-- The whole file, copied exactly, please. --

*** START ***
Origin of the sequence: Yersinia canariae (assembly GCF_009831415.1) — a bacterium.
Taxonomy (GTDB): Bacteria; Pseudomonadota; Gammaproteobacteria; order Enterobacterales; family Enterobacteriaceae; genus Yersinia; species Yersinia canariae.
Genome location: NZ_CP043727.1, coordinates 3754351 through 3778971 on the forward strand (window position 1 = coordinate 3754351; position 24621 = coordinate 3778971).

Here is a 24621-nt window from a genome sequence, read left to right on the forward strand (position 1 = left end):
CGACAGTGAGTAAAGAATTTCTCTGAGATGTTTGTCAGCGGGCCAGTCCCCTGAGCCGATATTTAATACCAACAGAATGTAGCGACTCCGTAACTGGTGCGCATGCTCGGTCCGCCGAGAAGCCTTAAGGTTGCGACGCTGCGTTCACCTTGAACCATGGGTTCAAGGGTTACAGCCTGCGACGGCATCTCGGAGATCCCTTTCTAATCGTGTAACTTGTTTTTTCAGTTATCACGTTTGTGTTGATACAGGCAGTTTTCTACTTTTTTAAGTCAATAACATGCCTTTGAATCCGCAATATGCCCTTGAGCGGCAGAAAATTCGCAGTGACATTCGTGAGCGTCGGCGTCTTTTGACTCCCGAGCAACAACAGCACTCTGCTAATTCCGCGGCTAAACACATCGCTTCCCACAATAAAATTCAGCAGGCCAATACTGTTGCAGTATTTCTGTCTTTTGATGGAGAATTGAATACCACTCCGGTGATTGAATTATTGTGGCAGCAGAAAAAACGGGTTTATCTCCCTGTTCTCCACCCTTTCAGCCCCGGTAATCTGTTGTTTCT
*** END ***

Origin of the sequence: Yersinia canariae (assembly GCF_009831415.1) — a bacterium.
Taxonomy (GTDB): Bacteria; Pseudomonadota; Gammaproteobacteria; order Enterobacterales; family Enterobacteriaceae; genus Yersinia; species Yersinia canariae.
Genome location: NZ_CP043727.1, coordinates 3754351 through 3778971 on the forward strand (window position 1 = coordinate 3754351; position 24621 = coordinate 3778971).

Here is a 24621-nt window from a genome sequence, read left to right on the forward strand (position 1 = left end):
CGACAGTGAGTAAAGAATTTCTCTGAGATGTTTGTCAGCGGGCCAGTCCCCTGAGCCGATATTTAATACCAACAGAATGTAGCGACTCCGTAACTGGTGCGCATGCTCGGTCCGCCGAGAAGCCTTAAGGTTGCGACGCTGCGTTCACCTTGAACCATGGGTTCAAGGGTTACAGCCTGCGACGGCATCTCGGAGATCCCTTTCTAATCGTGTAACTTGTTTTTTCAGTTATCACGTTTGTGTTGATACAGGCAGTTTTCTACTTTTTTAAGTCAATAACATGCCTTTGAATCCGCAATATGCCCTTGAGCGGCAGAAAATTCGCAGTGACATTCGTGAGCGTCGGCGTCTTTTGACTCCCGAGCAACAACAGCACTCTGCTAATTCCGCGGCTAAACACATCGCTTCCCACAATAAAATTCAGCAGGCCAATACTGTTGCAGTATTTCTGTCTTTTGATGGAGAATTGAATACCACTCCGGTGATTGAATTATTGTGGCAGCAGAAAAAACGGGTTTATCTCCCTGTTCTCCACCCTTTCAGCCCCGGTAATCTGTTGTTTCT